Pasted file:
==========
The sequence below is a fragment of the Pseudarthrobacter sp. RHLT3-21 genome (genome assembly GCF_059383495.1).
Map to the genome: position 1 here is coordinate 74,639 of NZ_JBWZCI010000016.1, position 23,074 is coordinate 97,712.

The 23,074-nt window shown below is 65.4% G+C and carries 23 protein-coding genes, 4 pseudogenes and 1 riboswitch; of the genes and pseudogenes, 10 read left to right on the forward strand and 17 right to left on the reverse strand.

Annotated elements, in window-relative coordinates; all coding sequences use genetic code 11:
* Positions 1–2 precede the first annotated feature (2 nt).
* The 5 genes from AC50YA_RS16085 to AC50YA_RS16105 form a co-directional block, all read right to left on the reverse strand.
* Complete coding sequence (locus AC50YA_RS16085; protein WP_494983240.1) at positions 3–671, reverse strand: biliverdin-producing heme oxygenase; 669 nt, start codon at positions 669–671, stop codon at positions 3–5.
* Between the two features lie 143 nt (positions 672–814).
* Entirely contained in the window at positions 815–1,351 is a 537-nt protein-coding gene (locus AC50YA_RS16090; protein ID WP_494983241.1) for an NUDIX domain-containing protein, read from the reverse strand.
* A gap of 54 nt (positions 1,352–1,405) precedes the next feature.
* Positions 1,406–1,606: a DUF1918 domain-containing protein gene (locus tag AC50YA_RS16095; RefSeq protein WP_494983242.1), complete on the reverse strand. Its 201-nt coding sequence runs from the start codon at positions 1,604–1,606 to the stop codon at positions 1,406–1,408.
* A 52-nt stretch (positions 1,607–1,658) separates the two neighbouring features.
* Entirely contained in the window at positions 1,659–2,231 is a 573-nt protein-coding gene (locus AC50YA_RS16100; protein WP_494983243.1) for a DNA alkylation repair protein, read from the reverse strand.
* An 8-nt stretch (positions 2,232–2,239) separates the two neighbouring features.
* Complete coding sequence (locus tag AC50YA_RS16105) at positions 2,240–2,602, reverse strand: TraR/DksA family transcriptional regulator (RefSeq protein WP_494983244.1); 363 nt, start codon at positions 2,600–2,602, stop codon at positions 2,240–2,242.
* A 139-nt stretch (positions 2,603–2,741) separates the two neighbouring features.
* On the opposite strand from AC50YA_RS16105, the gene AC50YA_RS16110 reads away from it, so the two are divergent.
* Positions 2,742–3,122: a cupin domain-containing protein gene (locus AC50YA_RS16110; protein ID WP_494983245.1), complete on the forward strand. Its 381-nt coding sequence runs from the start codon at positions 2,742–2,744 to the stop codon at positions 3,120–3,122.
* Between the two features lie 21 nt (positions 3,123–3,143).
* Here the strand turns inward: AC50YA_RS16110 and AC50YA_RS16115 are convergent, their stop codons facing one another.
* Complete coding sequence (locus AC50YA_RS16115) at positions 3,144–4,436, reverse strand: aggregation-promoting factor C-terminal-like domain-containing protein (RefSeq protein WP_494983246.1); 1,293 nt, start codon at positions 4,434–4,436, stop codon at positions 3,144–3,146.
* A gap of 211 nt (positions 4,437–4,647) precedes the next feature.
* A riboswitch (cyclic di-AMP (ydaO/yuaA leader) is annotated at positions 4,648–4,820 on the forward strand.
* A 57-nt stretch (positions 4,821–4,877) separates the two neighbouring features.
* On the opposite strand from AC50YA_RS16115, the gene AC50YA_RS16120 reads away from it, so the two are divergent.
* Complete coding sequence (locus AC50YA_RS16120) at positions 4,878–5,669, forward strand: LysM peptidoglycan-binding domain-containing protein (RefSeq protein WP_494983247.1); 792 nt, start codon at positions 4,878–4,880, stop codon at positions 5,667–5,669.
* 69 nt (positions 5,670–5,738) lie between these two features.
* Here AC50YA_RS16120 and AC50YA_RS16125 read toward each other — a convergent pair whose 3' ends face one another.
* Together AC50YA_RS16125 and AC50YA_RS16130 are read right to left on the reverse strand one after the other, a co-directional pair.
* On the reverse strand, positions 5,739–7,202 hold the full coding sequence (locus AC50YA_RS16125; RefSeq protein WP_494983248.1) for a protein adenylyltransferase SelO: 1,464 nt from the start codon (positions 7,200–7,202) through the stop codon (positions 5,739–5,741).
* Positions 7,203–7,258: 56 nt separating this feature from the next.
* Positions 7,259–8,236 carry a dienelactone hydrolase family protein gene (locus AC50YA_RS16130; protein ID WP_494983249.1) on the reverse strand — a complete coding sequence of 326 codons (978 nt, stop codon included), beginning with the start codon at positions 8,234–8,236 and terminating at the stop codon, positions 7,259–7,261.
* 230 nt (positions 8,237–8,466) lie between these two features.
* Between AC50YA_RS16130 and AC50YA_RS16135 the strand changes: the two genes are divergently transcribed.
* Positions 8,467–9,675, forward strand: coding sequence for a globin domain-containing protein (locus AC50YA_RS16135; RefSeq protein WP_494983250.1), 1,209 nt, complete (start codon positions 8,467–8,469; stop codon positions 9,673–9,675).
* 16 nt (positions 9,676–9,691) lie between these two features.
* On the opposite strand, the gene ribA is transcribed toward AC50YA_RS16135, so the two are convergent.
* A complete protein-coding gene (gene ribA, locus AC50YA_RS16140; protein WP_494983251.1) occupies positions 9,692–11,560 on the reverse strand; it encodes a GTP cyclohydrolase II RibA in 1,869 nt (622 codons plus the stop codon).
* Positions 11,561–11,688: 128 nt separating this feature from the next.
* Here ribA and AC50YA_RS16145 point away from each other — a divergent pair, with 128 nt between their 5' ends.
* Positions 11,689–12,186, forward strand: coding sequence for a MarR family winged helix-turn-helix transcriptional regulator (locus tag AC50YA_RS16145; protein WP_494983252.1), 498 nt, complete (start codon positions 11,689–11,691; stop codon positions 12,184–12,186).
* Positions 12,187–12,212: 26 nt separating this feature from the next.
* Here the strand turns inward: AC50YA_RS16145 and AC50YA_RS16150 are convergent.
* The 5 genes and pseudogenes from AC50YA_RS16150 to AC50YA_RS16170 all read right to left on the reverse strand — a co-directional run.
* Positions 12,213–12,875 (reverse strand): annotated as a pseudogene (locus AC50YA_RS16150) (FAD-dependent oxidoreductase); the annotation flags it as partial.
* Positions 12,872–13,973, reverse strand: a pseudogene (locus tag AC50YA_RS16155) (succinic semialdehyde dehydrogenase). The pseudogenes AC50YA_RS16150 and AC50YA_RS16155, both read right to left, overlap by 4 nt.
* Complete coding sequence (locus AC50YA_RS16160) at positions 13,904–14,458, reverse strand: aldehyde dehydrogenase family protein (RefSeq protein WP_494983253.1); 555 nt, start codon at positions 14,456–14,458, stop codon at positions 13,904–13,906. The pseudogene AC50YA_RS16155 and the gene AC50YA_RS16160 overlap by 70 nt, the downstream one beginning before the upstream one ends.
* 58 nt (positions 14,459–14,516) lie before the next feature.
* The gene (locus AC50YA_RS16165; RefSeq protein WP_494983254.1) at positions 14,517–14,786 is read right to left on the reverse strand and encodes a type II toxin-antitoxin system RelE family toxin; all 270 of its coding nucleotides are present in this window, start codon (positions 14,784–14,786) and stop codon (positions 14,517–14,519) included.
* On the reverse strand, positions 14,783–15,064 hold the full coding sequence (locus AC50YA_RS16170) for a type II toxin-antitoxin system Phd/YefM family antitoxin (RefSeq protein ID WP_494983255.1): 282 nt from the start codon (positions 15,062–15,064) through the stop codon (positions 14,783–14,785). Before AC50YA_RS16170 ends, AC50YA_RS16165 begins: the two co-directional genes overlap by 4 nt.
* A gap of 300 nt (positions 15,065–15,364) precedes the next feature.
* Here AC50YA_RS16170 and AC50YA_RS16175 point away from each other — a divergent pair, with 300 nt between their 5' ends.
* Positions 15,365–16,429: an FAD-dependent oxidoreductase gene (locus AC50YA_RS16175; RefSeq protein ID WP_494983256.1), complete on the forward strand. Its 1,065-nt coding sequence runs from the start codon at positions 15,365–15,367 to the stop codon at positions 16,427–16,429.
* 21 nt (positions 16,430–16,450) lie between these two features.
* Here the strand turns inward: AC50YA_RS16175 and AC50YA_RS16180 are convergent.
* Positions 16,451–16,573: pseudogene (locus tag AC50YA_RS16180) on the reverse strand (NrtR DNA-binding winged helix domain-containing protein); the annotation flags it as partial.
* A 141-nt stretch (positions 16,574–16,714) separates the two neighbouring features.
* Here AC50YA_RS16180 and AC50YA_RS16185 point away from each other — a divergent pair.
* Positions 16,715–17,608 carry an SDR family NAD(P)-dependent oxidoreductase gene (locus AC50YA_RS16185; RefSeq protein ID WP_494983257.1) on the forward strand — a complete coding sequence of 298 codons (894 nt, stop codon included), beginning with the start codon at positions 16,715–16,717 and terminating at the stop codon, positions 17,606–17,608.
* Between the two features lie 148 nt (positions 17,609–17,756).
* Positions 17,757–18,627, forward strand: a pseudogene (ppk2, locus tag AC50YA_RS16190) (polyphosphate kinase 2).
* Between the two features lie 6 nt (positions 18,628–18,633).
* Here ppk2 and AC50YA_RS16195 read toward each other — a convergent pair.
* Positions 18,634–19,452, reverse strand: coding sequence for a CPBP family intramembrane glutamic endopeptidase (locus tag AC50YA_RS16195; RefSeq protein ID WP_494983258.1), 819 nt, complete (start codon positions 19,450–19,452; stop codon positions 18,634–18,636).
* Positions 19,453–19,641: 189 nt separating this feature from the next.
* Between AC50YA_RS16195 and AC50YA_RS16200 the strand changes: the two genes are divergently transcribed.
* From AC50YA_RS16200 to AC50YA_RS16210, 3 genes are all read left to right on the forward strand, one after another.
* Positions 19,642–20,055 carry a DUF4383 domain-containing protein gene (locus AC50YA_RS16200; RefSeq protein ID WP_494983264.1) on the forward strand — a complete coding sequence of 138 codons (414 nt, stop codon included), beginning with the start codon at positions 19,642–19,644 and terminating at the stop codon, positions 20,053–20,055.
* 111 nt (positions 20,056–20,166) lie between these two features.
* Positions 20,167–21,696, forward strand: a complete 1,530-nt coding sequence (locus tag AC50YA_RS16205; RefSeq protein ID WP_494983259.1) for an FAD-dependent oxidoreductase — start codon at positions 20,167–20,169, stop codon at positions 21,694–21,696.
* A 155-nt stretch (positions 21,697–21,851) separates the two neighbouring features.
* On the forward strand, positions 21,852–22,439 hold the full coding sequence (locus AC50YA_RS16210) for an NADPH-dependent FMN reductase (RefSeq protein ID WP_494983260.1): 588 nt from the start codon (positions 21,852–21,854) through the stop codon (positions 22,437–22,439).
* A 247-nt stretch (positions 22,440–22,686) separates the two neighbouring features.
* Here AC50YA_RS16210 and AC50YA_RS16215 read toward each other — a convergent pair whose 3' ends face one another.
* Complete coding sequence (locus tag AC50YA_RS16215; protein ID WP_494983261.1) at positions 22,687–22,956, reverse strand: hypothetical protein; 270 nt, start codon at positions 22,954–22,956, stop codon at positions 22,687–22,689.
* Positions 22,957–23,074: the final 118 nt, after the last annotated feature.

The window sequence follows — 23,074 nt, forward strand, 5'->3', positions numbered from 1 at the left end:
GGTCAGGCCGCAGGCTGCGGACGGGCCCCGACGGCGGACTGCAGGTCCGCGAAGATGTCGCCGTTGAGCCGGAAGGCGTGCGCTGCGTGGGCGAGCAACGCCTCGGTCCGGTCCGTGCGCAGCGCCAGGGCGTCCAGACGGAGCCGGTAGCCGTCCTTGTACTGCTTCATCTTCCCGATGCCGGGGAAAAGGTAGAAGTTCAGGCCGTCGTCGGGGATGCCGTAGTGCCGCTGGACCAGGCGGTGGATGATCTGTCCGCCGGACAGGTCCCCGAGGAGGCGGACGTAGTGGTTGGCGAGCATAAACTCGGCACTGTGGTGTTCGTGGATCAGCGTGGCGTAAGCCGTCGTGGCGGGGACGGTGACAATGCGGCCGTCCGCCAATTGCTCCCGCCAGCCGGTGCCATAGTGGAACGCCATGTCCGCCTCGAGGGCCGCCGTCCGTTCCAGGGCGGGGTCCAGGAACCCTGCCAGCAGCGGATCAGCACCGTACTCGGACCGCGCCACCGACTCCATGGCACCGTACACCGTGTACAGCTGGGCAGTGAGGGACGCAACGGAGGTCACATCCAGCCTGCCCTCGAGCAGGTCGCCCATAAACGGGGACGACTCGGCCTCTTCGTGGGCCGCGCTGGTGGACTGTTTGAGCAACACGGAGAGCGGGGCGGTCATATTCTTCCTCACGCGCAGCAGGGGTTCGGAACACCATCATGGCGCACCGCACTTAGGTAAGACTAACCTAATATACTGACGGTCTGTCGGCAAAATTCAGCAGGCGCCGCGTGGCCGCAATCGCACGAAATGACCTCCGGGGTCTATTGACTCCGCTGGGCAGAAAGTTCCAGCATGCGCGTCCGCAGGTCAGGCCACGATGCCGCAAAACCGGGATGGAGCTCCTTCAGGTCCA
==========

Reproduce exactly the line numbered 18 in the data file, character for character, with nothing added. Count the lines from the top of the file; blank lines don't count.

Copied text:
* Positions 2,742–3,122: a cupin domain-containing protein gene (locus AC50YA_RS16110; protein ID WP_494983245.1), complete on the forward strand. Its 381-nt coding sequence runs from the start codon at positions 2,742–2,744 to the stop codon at positions 3,120–3,122.